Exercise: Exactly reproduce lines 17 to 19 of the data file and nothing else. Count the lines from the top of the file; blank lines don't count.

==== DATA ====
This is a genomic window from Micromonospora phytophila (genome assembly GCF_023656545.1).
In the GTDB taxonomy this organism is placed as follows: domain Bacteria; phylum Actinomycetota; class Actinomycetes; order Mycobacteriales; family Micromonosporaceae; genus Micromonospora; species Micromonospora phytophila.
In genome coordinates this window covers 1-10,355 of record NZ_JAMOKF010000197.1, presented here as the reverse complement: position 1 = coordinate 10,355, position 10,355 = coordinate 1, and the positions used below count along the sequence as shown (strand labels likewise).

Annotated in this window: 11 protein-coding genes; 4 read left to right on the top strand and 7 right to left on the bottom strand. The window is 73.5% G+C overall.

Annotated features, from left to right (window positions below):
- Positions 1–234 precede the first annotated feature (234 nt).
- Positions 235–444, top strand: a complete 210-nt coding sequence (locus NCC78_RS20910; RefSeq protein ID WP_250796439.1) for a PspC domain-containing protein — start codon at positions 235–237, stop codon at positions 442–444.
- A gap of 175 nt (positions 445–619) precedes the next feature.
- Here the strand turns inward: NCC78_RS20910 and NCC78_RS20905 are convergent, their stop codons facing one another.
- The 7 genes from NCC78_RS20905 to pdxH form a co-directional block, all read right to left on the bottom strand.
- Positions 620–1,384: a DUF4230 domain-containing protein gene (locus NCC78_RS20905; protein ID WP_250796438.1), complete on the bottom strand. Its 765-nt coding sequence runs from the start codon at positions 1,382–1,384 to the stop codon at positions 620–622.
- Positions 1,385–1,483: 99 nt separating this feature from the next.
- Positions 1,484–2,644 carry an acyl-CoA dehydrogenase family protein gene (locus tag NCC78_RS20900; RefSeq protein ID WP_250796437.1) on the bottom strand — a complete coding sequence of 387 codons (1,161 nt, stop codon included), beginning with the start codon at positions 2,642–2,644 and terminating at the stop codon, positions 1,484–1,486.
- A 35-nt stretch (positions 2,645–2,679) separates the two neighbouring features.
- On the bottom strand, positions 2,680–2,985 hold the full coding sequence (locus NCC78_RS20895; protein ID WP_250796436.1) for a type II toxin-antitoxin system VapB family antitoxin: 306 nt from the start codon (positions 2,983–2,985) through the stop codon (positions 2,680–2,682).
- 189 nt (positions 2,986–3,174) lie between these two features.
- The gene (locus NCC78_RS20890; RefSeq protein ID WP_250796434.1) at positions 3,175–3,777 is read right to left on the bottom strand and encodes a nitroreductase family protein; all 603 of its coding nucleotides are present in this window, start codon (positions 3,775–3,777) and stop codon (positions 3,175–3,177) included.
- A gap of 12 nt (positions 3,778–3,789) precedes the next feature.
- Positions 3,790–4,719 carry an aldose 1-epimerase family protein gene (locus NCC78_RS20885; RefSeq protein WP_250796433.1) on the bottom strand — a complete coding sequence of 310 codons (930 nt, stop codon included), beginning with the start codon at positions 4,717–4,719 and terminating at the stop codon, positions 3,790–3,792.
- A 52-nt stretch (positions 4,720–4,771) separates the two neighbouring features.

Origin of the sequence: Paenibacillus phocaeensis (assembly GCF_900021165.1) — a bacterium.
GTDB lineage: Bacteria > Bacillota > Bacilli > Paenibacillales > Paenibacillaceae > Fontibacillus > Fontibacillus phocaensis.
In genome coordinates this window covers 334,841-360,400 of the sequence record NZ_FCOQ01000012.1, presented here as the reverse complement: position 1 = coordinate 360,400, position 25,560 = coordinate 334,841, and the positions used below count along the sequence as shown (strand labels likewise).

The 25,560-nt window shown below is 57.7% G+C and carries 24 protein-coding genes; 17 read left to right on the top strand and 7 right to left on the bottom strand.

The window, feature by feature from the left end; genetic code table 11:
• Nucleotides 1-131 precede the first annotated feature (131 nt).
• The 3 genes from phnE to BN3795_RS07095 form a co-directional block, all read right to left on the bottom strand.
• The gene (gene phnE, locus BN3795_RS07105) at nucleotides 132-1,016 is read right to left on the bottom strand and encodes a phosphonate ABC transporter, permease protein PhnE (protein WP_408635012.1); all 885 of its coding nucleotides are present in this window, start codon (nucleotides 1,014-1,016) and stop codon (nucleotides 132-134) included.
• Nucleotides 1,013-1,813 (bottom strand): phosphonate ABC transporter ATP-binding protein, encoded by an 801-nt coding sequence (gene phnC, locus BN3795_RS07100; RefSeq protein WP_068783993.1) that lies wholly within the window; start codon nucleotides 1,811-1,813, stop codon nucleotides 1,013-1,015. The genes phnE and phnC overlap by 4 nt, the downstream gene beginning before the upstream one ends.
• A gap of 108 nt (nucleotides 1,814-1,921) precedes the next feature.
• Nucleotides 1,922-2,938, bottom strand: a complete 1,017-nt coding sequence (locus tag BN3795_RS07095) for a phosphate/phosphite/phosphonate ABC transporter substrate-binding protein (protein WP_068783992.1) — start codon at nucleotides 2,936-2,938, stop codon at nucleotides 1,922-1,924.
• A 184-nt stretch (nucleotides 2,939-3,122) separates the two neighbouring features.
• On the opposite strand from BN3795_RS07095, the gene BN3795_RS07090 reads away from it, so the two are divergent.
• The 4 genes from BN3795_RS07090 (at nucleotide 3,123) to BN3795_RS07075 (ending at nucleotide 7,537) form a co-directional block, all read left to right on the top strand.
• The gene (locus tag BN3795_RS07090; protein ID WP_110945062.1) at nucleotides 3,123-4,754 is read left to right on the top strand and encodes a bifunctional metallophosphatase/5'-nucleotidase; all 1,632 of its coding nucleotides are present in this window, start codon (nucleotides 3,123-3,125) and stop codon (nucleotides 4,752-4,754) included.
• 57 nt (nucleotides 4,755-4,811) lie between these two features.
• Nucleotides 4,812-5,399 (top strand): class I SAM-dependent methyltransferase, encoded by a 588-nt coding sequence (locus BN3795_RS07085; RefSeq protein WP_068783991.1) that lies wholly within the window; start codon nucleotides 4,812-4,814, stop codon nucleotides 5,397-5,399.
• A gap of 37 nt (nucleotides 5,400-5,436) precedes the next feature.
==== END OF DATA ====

- The gene (locus NCC78_RS20890; RefSeq protein ID WP_250796434.1) at positions 3,175–3,777 is read right to left on the bottom strand and encodes a nitroreductase family protein; all 603 of its coding nucleotides are present in this window, start codon (positions 3,775–3,777) and stop codon (positions 3,175–3,177) included.
- A gap of 12 nt (positions 3,778–3,789) precedes the next feature.
- Positions 3,790–4,719 carry an aldose 1-epimerase family protein gene (locus NCC78_RS20885; RefSeq protein WP_250796433.1) on the bottom strand — a complete coding sequence of 310 codons (930 nt, stop codon included), beginning with the start codon at positions 4,717–4,719 and terminating at the stop codon, positions 3,790–3,792.